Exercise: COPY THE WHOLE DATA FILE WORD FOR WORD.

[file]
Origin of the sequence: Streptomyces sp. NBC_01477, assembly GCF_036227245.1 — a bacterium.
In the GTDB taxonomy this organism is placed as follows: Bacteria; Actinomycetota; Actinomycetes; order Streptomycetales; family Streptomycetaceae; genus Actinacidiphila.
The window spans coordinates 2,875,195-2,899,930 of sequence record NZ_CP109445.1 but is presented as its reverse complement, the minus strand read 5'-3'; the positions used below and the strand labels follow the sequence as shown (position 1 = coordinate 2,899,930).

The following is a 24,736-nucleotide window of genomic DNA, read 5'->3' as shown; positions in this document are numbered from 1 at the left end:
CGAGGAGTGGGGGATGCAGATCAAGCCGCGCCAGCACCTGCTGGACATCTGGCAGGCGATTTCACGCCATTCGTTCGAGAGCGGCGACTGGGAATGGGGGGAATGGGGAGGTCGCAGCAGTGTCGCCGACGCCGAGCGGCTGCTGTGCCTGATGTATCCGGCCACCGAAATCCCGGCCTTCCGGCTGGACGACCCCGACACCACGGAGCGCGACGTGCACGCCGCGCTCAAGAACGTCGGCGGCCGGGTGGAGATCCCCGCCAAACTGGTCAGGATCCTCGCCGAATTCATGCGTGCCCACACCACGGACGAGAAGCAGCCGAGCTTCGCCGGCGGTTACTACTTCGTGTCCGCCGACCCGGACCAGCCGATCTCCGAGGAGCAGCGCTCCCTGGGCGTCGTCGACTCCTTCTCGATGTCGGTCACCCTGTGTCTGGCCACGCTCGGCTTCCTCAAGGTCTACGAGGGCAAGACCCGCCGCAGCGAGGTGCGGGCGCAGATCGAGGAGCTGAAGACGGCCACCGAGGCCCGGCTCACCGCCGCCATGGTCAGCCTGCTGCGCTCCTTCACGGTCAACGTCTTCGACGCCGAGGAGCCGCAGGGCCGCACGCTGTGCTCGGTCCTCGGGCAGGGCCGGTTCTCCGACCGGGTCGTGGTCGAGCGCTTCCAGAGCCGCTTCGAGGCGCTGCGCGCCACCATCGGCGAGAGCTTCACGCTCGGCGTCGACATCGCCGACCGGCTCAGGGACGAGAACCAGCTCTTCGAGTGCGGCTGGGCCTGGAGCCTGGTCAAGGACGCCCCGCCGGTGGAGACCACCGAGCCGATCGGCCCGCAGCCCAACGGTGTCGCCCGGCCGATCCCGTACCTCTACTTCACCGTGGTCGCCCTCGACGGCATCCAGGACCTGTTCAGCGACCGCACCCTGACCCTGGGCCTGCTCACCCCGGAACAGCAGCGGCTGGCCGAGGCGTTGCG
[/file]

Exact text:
Origin of the sequence: Streptomyces sp. NBC_01477, assembly GCF_036227245.1 — a bacterium.
In the GTDB taxonomy this organism is placed as follows: Bacteria; Actinomycetota; Actinomycetes; order Streptomycetales; family Streptomycetaceae; genus Actinacidiphila.
The window spans coordinates 2,875,195-2,899,930 of sequence record NZ_CP109445.1 but is presented as its reverse complement, the minus strand read 5'-3'; the positions used below and the strand labels follow the sequence as shown (position 1 = coordinate 2,899,930).

The following is a 24,736-nucleotide window of genomic DNA, read 5'->3' as shown; positions in this document are numbered from 1 at the left end:
CGAGGAGTGGGGGATGCAGATCAAGCCGCGCCAGCACCTGCTGGACATCTGGCAGGCGATTTCACGCCATTCGTTCGAGAGCGGCGACTGGGAATGGGGGGAATGGGGAGGTCGCAGCAGTGTCGCCGACGCCGAGCGGCTGCTGTGCCTGATGTATCCGGCCACCGAAATCCCGGCCTTCCGGCTGGACGACCCCGACACCACGGAGCGCGACGTGCACGCCGCGCTCAAGAACGTCGGCGGCCGGGTGGAGATCCCCGCCAAACTGGTCAGGATCCTCGCCGAATTCATGCGTGCCCACACCACGGACGAGAAGCAGCCGAGCTTCGCCGGCGGTTACTACTTCGTGTCCGCCGACCCGGACCAGCCGATCTCCGAGGAGCAGCGCTCCCTGGGCGTCGTCGACTCCTTCTCGATGTCGGTCACCCTGTGTCTGGCCACGCTCGGCTTCCTCAAGGTCTACGAGGGCAAGACCCGCCGCAGCGAGGTGCGGGCGCAGATCGAGGAGCTGAAGACGGCCACCGAGGCCCGGCTCACCGCCGCCATGGTCAGCCTGCTGCGCTCCTTCACGGTCAACGTCTTCGACGCCGAGGAGCCGCAGGGCCGCACGCTGTGCTCGGTCCTCGGGCAGGGCCGGTTCTCCGACCGGGTCGTGGTCGAGCGCTTCCAGAGCCGCTTCGAGGCGCTGCGCGCCACCATCGGCGAGAGCTTCACGCTCGGCGTCGACATCGCCGACCGGCTCAGGGACGAGAACCAGCTCTTCGAGTGCGGCTGGGCCTGGAGCCTGGTCAAGGACGCCCCGCCGGTGGAGACCACCGAGCCGATCGGCCCGCAGCCCAACGGTGTCGCCCGGCCGATCCCGTACCTCTACTTCACCGTGGTCGCCCTCGACGGCATCCAGGACCTGTTCAGCGACCGCACCCTGACCCTGGGCCTGCTCACCCCGGAACAGCAGCGGCTGGCCGAGGCGTTGCG